Four children, aged one, two, three, four, died when a huge blazing fire consumed their apartment Saturday evening in Flint, Michigan
The closest fire station was recently closed due to budget cuts in the depressed town, once a center of the auto industry and the birthplace of the United Auto Workers. The extra response time may have cost these children their lives, according to fire department officials. By the time fire officials arrived, the apartment was fully engulfed in flames.
The apartment building also lacked functioning smoke detectors, according to media reports. The Flint Housing Committee, a public agency, runs it.
The 28-year-old father of one of the deceased children and babysitter to the others apparently fell asleep while cooking and was awakened by a neighbor after the fire began. He managed to escape out of a first floor window, but was unable to save the children who were in a bedroom on the second floor of the apartment, above the kitchen.
According to the Flint Fire Department, the fire took place around 11 pm in the kitchen of Nakia Wiley’s apartment. Nakia lost two children—Nakyrah, 4, and Dekari, 1—and a grandchild, Karrie, 2, in the fire.
“I don’t know what I am going to do without them,” said Wiley. “I’ve lost everything.”
The names of the 3-year-old child and her father have not been released.
Flint Fire Department Battalion Chief Theresa Root, in an extraordinary interview at the scene of the fire, told the media that cuts to the fire department prevented firefighters from getting to the fire in a timely manner.
“A neighbor started banging on the door to wake him up,” Root told a local ABC news station. The reporter asked Root, who was in charge of the crew at the fire, if anything was done to try to get the children out of the apartment. (For the interview, click here)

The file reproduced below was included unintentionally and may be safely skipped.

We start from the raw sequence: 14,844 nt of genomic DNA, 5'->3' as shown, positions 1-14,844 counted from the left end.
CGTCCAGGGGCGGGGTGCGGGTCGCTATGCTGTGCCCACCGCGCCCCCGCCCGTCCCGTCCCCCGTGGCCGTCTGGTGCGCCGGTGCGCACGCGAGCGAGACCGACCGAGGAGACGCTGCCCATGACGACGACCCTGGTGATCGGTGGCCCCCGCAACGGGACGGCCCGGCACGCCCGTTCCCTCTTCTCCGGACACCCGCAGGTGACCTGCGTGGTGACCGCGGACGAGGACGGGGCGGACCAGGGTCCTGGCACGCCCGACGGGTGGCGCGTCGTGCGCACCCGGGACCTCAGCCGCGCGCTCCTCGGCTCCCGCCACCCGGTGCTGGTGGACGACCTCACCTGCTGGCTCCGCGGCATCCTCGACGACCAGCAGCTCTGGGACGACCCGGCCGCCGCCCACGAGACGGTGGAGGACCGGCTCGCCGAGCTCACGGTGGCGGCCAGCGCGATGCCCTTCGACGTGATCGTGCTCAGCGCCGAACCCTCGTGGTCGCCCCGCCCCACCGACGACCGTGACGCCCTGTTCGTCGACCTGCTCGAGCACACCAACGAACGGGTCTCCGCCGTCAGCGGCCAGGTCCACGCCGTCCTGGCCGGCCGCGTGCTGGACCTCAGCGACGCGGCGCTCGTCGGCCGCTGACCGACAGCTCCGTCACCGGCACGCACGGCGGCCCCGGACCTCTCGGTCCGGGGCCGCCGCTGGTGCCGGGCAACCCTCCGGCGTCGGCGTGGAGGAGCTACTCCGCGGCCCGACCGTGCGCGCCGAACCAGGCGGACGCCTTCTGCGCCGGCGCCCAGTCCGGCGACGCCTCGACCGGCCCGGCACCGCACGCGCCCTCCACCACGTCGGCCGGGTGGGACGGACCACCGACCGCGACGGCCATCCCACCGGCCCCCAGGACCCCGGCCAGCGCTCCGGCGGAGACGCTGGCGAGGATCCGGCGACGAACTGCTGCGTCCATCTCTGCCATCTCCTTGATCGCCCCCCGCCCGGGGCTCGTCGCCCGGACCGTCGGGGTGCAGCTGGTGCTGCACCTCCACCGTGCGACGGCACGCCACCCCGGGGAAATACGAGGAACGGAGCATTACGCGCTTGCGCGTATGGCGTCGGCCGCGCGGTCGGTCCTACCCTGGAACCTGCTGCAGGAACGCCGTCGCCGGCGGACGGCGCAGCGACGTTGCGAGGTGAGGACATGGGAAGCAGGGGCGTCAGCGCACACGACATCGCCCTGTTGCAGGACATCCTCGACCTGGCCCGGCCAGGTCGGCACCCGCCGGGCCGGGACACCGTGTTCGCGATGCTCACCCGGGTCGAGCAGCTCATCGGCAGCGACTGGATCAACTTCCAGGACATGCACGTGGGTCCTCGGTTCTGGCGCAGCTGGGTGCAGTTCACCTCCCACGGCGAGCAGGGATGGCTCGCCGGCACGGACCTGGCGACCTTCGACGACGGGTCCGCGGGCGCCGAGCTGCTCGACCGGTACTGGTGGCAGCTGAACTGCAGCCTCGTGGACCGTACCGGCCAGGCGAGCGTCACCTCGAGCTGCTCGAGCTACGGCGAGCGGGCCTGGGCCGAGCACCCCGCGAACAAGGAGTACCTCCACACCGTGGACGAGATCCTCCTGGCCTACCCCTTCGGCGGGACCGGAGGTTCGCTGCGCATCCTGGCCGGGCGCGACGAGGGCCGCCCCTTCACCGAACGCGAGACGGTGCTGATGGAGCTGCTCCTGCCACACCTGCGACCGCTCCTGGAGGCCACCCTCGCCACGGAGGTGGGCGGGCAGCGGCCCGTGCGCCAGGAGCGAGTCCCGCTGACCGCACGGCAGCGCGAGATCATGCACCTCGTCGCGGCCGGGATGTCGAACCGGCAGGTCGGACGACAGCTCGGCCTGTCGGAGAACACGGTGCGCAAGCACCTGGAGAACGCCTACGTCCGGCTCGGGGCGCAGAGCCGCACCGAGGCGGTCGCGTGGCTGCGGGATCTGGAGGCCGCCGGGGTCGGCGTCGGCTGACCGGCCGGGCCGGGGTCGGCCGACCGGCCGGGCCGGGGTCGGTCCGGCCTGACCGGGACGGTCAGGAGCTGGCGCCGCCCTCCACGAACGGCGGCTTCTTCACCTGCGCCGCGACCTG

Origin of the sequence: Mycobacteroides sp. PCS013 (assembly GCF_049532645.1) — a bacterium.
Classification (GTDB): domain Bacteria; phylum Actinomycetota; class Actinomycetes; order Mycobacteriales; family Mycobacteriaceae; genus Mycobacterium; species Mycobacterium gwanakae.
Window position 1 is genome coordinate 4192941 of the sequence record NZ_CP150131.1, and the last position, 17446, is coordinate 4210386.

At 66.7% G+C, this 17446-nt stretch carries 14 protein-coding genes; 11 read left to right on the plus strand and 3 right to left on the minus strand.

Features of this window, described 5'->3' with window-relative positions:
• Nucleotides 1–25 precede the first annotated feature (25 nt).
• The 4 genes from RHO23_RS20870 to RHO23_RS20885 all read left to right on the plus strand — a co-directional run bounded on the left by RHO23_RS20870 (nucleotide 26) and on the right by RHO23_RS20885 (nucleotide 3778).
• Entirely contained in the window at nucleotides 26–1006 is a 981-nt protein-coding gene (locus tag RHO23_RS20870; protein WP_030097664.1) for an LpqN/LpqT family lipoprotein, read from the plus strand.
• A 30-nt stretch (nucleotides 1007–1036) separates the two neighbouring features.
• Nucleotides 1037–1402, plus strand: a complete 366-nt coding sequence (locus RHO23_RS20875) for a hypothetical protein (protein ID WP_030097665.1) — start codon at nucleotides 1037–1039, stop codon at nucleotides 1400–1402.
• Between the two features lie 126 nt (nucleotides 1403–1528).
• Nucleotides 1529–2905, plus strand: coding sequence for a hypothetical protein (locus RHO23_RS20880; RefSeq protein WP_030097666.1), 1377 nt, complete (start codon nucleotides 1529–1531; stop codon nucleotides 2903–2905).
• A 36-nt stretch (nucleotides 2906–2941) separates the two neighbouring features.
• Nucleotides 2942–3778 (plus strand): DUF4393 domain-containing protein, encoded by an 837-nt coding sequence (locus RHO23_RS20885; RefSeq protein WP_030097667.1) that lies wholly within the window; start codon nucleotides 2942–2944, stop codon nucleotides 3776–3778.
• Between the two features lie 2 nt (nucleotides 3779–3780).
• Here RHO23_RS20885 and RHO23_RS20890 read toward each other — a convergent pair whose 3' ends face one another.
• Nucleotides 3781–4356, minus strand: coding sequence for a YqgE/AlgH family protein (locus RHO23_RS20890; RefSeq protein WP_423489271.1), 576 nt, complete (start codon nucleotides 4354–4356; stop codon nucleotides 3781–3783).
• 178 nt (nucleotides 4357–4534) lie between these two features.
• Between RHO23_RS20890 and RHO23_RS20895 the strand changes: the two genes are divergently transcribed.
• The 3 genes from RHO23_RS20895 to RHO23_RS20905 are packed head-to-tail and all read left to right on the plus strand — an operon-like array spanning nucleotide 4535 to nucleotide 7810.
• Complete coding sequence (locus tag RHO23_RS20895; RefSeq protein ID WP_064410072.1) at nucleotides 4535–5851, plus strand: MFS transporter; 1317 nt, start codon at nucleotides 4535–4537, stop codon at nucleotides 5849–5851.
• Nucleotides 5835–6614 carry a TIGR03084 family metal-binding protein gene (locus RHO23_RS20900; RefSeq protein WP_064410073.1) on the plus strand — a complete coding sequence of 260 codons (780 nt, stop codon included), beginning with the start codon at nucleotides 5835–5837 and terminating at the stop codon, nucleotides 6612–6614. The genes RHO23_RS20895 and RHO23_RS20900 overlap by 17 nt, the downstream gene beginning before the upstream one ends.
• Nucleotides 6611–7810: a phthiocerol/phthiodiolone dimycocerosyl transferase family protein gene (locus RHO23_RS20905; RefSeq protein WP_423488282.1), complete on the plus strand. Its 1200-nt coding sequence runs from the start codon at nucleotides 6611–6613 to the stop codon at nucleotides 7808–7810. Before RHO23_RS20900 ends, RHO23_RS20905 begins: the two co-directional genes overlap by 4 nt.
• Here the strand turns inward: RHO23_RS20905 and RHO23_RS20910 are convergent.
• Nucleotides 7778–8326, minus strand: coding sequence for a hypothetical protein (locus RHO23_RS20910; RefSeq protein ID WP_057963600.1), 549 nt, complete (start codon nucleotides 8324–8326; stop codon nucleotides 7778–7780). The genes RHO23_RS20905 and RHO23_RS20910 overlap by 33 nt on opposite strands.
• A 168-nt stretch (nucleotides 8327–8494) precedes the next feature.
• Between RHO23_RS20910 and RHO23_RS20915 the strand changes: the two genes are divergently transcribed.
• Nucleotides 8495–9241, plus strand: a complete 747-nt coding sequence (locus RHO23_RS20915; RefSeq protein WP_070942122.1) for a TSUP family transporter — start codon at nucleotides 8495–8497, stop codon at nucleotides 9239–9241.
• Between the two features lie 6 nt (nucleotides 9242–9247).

Root, visibly shaken with the fire still blazing behind her said, “To my knowledge just the knock on the door. But people were yelling….There was a young girl at the window and they were crying and screaming and the neighbors were trying to get her to jump.”
The exchange between the battalion chief and the reporter is an indictment of the destruction of public services in this former booming manufacturing center.
Reporter: “I want to ask you about your situation. Did you have a problem with the hydrants because of the cold? Anything like that?”
Root: “I’ll tell you, we didn’t have any problems with the hydrants this time. Our only problem really is the resources and personnel. Station 4 was closed so it has taken longer to get here. It took us 7 minutes to get to the scene.
Reporter: “Could that make a difference in maybe saving lives out here?”
Root: “That’s a very big difference. Every 30 seconds a fire doubles. And in 3-4 minutes you could have a full structure … house … the inside structure fully involved in flames. So this … (pointing to the fire) in 7 minutes.”
“The problem was that the fire had a gigantic head start,” another Flint Fire Department Chief Andy Graves said. “It had already developed significantly before we had gotten there.”
The fire damaged or destroyed six units of the two-story apartment building. The building is part of a sprawling public housing complex for low-income families.
One report states that there was no smoke detector in the home. Flint Housing Committee Executive Director Rob Slaughter, who claims that the detectors were disabled during the rescue, disputed this.
However, in a public housing facility there is no reason why automatic detectors and sprinklers could not have been installed. It is also not clear why the detector did not wake up the sitter if it was functioning.
Flint has been devastated by the closure of plants by GM. From 80,000 GM jobs in 1970, the city only has 8,000 today. Flint, tied with Kalamazoo, has the highest poverty rate of a major city in Michigan, at 35.5 percent. The poverty rate for African-Americans in this area of Flint is 42.9 percent.